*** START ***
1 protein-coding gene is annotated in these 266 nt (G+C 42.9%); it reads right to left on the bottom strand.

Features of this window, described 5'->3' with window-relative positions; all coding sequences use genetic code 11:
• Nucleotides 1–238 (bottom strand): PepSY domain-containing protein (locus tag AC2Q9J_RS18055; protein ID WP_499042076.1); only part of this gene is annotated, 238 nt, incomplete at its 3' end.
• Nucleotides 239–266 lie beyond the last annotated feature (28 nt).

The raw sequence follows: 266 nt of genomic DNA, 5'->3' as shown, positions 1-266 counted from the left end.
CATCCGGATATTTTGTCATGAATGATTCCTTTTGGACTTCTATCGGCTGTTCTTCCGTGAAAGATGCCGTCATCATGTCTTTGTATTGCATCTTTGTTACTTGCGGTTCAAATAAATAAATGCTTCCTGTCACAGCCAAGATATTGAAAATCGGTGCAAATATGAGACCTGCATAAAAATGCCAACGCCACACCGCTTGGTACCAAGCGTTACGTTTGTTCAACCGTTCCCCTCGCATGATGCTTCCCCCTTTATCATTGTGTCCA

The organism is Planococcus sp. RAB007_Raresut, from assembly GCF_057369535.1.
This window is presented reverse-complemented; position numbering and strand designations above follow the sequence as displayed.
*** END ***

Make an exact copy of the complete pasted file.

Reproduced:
1 protein-coding gene is annotated in these 266 nt (G+C 42.9%); it reads right to left on the bottom strand.

Features of this window, described 5'->3' with window-relative positions; all coding sequences use genetic code 11:
• Nucleotides 1–238 (bottom strand): PepSY domain-containing protein (locus tag AC2Q9J_RS18055; protein ID WP_499042076.1); only part of this gene is annotated, 238 nt, incomplete at its 3' end.
• Nucleotides 239–266 lie beyond the last annotated feature (28 nt).

The raw sequence follows: 266 nt of genomic DNA, 5'->3' as shown, positions 1-266 counted from the left end.
CATCCGGATATTTTGTCATGAATGATTCCTTTTGGACTTCTATCGGCTGTTCTTCCGTGAAAGATGCCGTCATCATGTCTTTGTATTGCATCTTTGTTACTTGCGGTTCAAATAAATAAATGCTTCCTGTCACAGCCAAGATATTGAAAATCGGTGCAAATATGAGACCTGCATAAAAATGCCAACGCCACACCGCTTGGTACCAAGCGTTACGTTTGTTCAACCGTTCCCCTCGCATGATGCTTCCCCCTTTATCATTGTGTCCA

The organism is Planococcus sp. RAB007_Raresut, from assembly GCF_057369535.1.
This window is presented reverse-complemented; position numbering and strand designations above follow the sequence as displayed.